In between working on the last stories of my thesis, I began to research the theory of biography. One would think that anything with a definition as simple as that given by the Longman’s Contemporary Dictionary, would not be too problematic. The Longman’s describes it as “a book that tells what has happened in someone’s life told by someone else.” Or as Albert Britt defines it: ..men have looked at other men and then tried to describe them.”
I contacted Prof Karen Alkalay-Gut from Tel Aviv University because she had published an article, English Writing in Israel, in which Olga Kirsch was discussed. It took several letters and phone calls before I could make contact with Prof Alkalay-Gut and was able to make an appointment. It was a miserable day in late April when I went o see her. I didn’t like the TAU campus at all but when she eventually arrived I liked her. She is a big attractive woman who wears arty clothes and seemed very open in her attitude.
“A biography is not a dissertation,” she told me. “You need to decide which you want to do. We could certainly guide you in a dissertation on her work - I am sure we could get outside help if needs be with the Afrikaans.”
When I asked her how well she had known Kirsch, she became more cagey as though she hardly remembered Olga Kirsch outside of the article that she had written about her and other English speaking writers. I felt some disappointment. As we continued talking, she suggested I contact Riva Rubin also an ex-South African and also a poetess. She gave me Riva’s telephone number but warned me, “She didn’t like Olga much – I don’t think they ever really got on.” I would later hear this from other sources too.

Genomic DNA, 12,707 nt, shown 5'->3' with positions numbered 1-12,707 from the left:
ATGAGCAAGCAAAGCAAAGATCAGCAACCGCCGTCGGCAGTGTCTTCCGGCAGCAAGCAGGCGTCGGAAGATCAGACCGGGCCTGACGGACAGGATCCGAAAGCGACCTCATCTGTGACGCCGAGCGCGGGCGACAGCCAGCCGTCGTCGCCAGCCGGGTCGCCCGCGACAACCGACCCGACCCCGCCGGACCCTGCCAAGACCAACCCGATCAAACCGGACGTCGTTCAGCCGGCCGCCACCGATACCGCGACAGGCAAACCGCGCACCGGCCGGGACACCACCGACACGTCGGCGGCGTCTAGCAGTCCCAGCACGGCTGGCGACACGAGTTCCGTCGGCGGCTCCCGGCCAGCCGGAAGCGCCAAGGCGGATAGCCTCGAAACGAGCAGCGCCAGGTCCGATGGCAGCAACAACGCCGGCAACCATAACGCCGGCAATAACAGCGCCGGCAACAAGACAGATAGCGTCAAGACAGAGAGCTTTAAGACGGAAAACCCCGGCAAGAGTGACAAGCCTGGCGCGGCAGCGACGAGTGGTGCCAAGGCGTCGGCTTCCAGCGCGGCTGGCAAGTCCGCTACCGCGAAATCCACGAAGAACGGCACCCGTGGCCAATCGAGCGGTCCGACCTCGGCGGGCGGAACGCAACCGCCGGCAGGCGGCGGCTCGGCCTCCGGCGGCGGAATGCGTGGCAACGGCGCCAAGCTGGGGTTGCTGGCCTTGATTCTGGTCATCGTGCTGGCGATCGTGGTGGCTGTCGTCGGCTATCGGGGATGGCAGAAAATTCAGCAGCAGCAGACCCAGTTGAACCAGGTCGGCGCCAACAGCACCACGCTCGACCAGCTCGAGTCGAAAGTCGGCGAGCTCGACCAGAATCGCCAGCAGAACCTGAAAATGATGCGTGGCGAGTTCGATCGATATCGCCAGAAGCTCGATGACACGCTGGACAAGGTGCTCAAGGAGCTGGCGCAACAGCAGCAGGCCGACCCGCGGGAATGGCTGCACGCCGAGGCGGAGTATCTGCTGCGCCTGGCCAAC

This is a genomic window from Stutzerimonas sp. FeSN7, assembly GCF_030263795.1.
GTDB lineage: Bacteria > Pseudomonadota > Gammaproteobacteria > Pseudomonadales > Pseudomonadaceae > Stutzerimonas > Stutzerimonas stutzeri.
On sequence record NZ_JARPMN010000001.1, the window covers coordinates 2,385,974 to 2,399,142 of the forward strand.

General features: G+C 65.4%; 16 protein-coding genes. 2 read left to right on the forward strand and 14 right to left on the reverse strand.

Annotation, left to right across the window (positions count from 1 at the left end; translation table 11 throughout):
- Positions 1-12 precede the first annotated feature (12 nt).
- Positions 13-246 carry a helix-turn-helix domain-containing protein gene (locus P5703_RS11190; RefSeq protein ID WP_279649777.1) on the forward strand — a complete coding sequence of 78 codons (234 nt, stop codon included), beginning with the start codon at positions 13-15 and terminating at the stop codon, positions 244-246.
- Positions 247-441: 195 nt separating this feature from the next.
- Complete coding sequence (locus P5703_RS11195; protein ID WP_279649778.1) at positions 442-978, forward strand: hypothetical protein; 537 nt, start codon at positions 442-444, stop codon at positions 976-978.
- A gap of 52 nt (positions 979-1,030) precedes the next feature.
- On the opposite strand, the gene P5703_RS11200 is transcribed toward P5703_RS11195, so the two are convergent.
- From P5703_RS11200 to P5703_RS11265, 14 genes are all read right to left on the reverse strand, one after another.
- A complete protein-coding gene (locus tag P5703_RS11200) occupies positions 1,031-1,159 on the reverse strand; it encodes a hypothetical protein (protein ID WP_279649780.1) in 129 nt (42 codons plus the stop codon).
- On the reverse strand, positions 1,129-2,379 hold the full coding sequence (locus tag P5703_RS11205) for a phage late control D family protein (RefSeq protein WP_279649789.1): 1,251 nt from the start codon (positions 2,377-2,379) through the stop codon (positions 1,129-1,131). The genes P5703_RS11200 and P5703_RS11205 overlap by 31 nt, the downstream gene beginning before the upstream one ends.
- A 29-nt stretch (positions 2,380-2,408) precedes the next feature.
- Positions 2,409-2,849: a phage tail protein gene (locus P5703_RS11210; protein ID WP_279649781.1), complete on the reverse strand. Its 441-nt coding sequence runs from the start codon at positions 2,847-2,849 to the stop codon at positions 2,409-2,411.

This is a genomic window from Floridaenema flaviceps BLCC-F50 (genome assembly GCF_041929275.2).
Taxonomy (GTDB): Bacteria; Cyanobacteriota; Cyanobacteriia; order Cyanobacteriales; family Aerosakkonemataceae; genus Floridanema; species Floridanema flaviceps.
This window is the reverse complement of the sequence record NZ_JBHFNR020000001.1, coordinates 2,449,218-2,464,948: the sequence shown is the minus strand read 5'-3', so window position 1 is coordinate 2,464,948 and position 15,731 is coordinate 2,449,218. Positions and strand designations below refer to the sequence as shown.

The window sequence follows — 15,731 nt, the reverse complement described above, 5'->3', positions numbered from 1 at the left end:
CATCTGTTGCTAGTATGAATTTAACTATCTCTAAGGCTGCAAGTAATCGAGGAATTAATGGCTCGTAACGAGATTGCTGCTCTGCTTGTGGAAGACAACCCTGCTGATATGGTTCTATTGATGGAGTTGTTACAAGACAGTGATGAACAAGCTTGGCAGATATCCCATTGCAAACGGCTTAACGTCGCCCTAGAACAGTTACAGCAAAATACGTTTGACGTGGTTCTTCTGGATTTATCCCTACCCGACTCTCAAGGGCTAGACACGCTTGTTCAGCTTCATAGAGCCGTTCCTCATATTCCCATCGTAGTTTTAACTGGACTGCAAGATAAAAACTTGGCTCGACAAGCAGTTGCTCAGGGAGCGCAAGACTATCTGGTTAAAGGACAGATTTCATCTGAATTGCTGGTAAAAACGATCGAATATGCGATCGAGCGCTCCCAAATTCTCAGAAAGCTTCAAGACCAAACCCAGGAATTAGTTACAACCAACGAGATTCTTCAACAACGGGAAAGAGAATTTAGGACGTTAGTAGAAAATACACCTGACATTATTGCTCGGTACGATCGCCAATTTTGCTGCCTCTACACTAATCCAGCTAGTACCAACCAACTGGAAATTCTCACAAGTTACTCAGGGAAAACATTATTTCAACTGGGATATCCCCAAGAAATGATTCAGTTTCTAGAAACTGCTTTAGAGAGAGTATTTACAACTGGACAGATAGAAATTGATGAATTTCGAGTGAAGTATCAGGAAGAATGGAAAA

In between all this I had written to Daniel Hugo who responded quickly saying that he thought a biography would be of much more use to everyone than a dissertation and promised to send me some material. Three weeks later a thick wad arrived from him with a copy of Nou Spreek Ek Weer Bekendes Aan, a selection of poems by OK in Afrikaans, which he had edited; a photocopy of her only English publication, The Book of Sitrya, a collection of poems written after the death of her granddaughter and copies of the articles that he had written about her. I started reading Kirsch’s poems and discovered that some of them I really liked a great deal. I also discovered that I had her second publication that appeared in 1948 on my book shelf. But what attracted me to Kirsch more than merely her poetry was the little I had by now discovered about her personality and her life story, namely that she was a loner, who loved passionately and who was a very private person living her life between groups rather than in them. She was a fine example of a marginal figure, the outsider in every situation in which she found herself. I soon came expect that when I asked someone if they knew her, the answer would be, “Not really well – I am not sure I can tell you much about her.”